The Copyright Royalty Board today published a notice in the Federal Register announcing the start of its next proceeding to set the royalties to be paid by Internet radio operators for the performance rights to use "sound recordings" (a particular recording of a song as performed by a particular performer) pursuant to the statutory royalty.  As we’ve written extensively on this blog, the statutory royalty allows an Internet radio station to use any publicly released recording of a song without the permission of the copyright owner (usually the record company) or the artist who is recorded, as long as the station’s owner pays the royalty – currently collected by SoundExchange.  In 2007, the Copyright Royalty Board set the royalties for 2006-2010, a decision which prompted much controversy and is still under appeal.  In the Notice released today, the CRB set February 4 as the deadline for filing a Petition to Participate in the proceeding to set the royalties for the next 5 year period.

The 2006-2010 royalties are currently the subject of negotiations as the parties to the last proceeding attempt to come to a voluntary settlement to set royalties that are different than those established by the CRB decision.  The Webcasting Settlement Act (which we summarized here) gives webcasters until February 15 to reach an agreement as to rates that would become an alternative to the rates that the CRB established.  The Act also permits parties to reach deals that are available not only for the 2006-2010 period, but also allows the deals to cover the period from 2011-2016.  Thus, theoretically, webcasters could all reach agreements with SoundExchange to establish rates that cover the next royalty period, obviating the need for the proceeding of which the CRB just gave notice.  But, as is so often the case, those settlements may not be reached (if they are) until the last minute – so parties may need to file their Petitions to Participate before they know whether a settlement has been achieved.

The Petitions to Participate can be filed either by individual parties interested in participating in the case, or jointly by parties with common interests.  Section 351.1 of the CRB rules require specific contact information for the participant, and a statement of the interest of the party filing the request in the proceeding.  A filing fee of $150 per petition is also required.  In the next month, there may be the formation of various interest groups ready to participate in this next proceeding.  These proceedings are long and expensive, so the formation of groups to jointly participate are often the only way for Internet music services can afford to participate in these proceedings.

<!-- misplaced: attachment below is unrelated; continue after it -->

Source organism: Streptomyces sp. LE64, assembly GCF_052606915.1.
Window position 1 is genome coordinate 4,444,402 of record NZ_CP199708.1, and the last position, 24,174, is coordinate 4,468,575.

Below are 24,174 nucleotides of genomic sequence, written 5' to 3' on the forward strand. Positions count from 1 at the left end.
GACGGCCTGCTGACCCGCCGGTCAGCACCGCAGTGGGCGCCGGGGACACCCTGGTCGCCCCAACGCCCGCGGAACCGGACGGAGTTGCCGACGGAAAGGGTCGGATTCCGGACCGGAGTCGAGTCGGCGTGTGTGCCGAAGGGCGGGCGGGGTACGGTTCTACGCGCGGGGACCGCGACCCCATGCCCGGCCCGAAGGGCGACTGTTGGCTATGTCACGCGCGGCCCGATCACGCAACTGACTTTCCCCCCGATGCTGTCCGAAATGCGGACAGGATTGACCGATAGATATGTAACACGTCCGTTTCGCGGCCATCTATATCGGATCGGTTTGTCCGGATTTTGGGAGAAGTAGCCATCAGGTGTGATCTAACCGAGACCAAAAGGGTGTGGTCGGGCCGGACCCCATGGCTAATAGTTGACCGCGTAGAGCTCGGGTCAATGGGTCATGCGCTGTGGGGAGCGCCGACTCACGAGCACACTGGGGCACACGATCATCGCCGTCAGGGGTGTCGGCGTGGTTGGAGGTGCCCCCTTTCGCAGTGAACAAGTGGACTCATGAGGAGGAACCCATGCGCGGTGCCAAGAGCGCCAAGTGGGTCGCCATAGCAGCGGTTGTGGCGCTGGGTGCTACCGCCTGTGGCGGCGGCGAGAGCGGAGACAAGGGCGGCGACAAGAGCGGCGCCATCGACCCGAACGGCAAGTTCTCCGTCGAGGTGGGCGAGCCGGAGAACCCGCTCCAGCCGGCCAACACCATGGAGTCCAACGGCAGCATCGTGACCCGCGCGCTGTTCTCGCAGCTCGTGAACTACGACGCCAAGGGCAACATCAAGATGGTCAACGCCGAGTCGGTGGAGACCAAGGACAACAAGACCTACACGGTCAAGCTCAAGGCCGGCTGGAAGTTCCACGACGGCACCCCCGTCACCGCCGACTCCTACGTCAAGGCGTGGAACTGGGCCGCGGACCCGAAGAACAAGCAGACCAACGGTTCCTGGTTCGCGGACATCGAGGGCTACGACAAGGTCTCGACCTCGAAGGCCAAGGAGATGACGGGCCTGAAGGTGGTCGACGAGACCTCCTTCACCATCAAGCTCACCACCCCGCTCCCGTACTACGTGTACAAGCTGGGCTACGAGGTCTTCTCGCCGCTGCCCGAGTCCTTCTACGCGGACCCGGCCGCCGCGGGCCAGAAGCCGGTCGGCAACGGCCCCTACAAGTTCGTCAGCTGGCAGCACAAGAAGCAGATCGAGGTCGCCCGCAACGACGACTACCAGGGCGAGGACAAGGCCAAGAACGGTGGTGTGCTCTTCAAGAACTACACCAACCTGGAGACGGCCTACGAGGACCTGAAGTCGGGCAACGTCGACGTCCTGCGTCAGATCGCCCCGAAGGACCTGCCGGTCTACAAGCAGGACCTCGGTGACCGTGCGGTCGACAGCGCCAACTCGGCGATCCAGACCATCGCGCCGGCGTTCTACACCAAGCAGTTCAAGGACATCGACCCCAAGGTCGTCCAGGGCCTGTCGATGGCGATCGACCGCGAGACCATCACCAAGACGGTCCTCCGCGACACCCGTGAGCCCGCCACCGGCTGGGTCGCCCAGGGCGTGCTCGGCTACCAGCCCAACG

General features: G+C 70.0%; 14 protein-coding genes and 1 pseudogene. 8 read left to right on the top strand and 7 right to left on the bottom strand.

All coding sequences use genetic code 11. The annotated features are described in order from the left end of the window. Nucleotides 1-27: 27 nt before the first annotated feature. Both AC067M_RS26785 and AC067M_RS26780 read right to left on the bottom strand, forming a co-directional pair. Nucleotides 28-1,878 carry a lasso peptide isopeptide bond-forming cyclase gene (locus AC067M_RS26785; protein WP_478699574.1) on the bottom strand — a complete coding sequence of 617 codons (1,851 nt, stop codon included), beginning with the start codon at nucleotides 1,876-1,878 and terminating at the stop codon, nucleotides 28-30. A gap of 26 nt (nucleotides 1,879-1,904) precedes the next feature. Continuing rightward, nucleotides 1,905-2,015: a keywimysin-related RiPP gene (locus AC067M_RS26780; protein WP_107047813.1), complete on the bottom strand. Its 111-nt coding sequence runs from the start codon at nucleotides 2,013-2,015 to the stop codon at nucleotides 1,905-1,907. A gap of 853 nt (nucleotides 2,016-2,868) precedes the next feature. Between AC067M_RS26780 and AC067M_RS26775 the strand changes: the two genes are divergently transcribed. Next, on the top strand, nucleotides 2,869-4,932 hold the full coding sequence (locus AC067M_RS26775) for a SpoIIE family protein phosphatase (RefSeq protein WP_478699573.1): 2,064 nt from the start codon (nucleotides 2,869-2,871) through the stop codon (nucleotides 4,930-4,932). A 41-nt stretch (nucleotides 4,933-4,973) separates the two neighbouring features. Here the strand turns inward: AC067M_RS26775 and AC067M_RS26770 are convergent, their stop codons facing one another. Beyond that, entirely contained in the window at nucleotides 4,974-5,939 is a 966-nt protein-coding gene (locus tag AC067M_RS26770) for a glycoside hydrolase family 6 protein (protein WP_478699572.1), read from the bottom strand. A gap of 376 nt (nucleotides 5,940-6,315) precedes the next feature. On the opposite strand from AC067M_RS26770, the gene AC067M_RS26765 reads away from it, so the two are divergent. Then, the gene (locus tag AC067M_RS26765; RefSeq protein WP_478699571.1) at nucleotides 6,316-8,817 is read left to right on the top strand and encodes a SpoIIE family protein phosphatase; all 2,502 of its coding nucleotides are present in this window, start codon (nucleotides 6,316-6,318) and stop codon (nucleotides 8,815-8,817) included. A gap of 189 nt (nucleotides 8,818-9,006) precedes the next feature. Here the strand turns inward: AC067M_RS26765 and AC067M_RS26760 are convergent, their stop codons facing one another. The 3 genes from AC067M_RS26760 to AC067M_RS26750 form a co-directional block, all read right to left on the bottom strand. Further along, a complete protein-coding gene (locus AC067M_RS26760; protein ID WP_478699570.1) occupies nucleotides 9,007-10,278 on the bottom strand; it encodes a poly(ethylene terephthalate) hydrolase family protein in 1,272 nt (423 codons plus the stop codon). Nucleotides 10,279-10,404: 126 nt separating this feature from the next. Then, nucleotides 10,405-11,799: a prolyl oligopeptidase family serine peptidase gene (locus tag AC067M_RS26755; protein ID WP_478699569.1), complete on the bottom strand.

At the same time, the CRB noticed the start of a proceeding for the royalty for "new subscription services."  These services include subscription digital music services not provided over the Internet, and not in existence in 1998 when the Digital Millennium Copyright Act was adopted.  Services that were in existence (like the satellite radio services that were authorized by the FCC when the DMCA was adopted and certain cable music services) are referred to as the "pre-existing subscription services" and are not governed by the "willing buyer, willing seller" standard that govern webcasting royalties.  These services, unlike Internet radio, cannot measure exact listenership.  Services that came later, such as music services provided by XM and Sirius to the satellite television systems, are the "new subscription services."  In 2007, they negotiated a 15% royalty to cover the period through 2010. If they cannot reach an agreement on a new rate, they, too, would have to participate in a new proceeding to determine the royalties that they will pay for 2011-2015. The filing date for these services to partipate in the proceeding to set rates is also February 4.

So the fun starts again – get ready to litigate.